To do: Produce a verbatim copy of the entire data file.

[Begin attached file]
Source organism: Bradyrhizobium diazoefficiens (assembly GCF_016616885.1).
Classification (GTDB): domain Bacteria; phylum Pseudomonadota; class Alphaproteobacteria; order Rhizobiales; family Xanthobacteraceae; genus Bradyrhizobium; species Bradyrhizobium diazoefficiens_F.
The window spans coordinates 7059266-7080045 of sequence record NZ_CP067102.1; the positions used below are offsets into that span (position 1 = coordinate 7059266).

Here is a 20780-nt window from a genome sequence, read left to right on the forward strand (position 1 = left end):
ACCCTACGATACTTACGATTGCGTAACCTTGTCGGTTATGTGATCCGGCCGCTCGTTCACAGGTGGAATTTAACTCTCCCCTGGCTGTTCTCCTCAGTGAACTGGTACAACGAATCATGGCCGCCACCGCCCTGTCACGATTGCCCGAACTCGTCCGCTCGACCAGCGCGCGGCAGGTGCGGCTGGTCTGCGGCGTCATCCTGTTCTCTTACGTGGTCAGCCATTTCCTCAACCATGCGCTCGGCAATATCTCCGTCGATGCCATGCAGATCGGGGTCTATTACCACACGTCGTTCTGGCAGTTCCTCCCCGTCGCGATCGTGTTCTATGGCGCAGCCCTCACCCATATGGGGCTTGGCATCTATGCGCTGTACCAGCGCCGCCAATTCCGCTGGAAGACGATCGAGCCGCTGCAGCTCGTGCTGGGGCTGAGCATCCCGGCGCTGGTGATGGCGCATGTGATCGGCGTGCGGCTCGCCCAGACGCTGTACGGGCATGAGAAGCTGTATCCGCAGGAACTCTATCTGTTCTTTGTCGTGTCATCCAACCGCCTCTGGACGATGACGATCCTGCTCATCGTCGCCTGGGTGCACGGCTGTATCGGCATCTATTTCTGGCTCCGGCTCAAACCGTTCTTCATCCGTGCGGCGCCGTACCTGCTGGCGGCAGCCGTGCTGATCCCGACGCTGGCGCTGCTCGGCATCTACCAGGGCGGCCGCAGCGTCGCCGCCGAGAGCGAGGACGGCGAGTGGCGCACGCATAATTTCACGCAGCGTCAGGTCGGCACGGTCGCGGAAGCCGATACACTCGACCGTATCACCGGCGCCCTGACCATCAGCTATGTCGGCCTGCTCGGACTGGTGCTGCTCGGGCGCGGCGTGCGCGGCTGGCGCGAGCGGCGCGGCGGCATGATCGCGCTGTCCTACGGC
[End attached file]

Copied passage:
Source organism: Bradyrhizobium diazoefficiens (assembly GCF_016616885.1).
Classification (GTDB): domain Bacteria; phylum Pseudomonadota; class Alphaproteobacteria; order Rhizobiales; family Xanthobacteraceae; genus Bradyrhizobium; species Bradyrhizobium diazoefficiens_F.
The window spans coordinates 7059266-7080045 of sequence record NZ_CP067102.1; the positions used below are offsets into that span (position 1 = coordinate 7059266).

Here is a 20780-nt window from a genome sequence, read left to right on the forward strand (position 1 = left end):
ACCCTACGATACTTACGATTGCGTAACCTTGTCGGTTATGTGATCCGGCCGCTCGTTCACAGGTGGAATTTAACTCTCCCCTGGCTGTTCTCCTCAGTGAACTGGTACAACGAATCATGGCCGCCACCGCCCTGTCACGATTGCCCGAACTCGTCCGCTCGACCAGCGCGCGGCAGGTGCGGCTGGTCTGCGGCGTCATCCTGTTCTCTTACGTGGTCAGCCATTTCCTCAACCATGCGCTCGGCAATATCTCCGTCGATGCCATGCAGATCGGGGTCTATTACCACACGTCGTTCTGGCAGTTCCTCCCCGTCGCGATCGTGTTCTATGGCGCAGCCCTCACCCATATGGGGCTTGGCATCTATGCGCTGTACCAGCGCCGCCAATTCCGCTGGAAGACGATCGAGCCGCTGCAGCTCGTGCTGGGGCTGAGCATCCCGGCGCTGGTGATGGCGCATGTGATCGGCGTGCGGCTCGCCCAGACGCTGTACGGGCATGAGAAGCTGTATCCGCAGGAACTCTATCTGTTCTTTGTCGTGTCATCCAACCGCCTCTGGACGATGACGATCCTGCTCATCGTCGCCTGGGTGCACGGCTGTATCGGCATCTATTTCTGGCTCCGGCTCAAACCGTTCTTCATCCGTGCGGCGCCGTACCTGCTGGCGGCAGCCGTGCTGATCCCGACGCTGGCGCTGCTCGGCATCTACCAGGGCGGCCGCAGCGTCGCCGCCGAGAGCGAGGACGGCGAGTGGCGCACGCATAATTTCACGCAGCGTCAGGTCGGCACGGTCGCGGAAGCCGATACACTCGACCGTATCACCGGCGCCCTGACCATCAGCTATGTCGGCCTGCTCGGACTGGTGCTGCTCGGGCGCGGCGTGCGCGGCTGGCGCGAGCGGCGCGGCGGCATGATCGCGCTGTCCTACGGC